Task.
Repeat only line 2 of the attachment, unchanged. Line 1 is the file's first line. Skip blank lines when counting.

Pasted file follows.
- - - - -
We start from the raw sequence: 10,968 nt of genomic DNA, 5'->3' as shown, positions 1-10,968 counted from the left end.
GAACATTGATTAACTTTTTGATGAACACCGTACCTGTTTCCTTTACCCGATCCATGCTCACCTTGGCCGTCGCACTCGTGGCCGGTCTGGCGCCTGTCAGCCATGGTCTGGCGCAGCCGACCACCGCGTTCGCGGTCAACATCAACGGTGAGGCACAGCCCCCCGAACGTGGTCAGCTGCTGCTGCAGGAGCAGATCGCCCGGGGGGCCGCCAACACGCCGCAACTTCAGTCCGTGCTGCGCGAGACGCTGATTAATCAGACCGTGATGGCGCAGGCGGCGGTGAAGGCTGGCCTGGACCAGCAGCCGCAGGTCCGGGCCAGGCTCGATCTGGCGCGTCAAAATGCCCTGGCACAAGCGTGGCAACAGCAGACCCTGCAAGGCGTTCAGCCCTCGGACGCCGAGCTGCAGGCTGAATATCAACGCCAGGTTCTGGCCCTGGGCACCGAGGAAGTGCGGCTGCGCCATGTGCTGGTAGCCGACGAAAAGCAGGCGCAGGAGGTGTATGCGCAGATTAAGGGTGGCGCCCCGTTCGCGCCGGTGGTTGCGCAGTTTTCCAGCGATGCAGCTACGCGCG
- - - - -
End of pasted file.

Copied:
GAACATTGATTAACTTTTTGATGAACACCGTACCTGTTTCCTTTACCCGATCCATGCTCACCTTGGCCGTCGCACTCGTGGCCGGTCTGGCGCCTGTCAGCCATGGTCTGGCGCAGCCGACCACCGCGTTCGCGGTCAACATCAACGGTGAGGCACAGCCCCCCGAACGTGGTCAGCTGCTGCTGCAGGAGCAGATCGCCCGGGGGGCCGCCAACACGCCGCAACTTCAGTCCGTGCTGCGCGAGACGCTGATTAATCAGACCGTGATGGCGCAGGCGGCGGTGAAGGCTGGCCTGGACCAGCAGCCGCAGGTCCGGGCCAGGCTCGATCTGGCGCGTCAAAATGCCCTGGCACAAGCGTGGCAACAGCAGACCCTGCAAGGCGTTCAGCCCTCGGACGCCGAGCTGCAGGCTGAATATCAACGCCAGGTTCTGGCCCTGGGCACCGAGGAAGTGCGGCTGCGCCATGTGCTGGTAGCCGACGAAAAGCAGGCGCAGGAGGTGTATGCGCAGATTAAGGGTGGCGCCCCGTTCGCGCCGGTGGTTGCGCAGTTTTCCAGCGATGCAGCTACGCGCG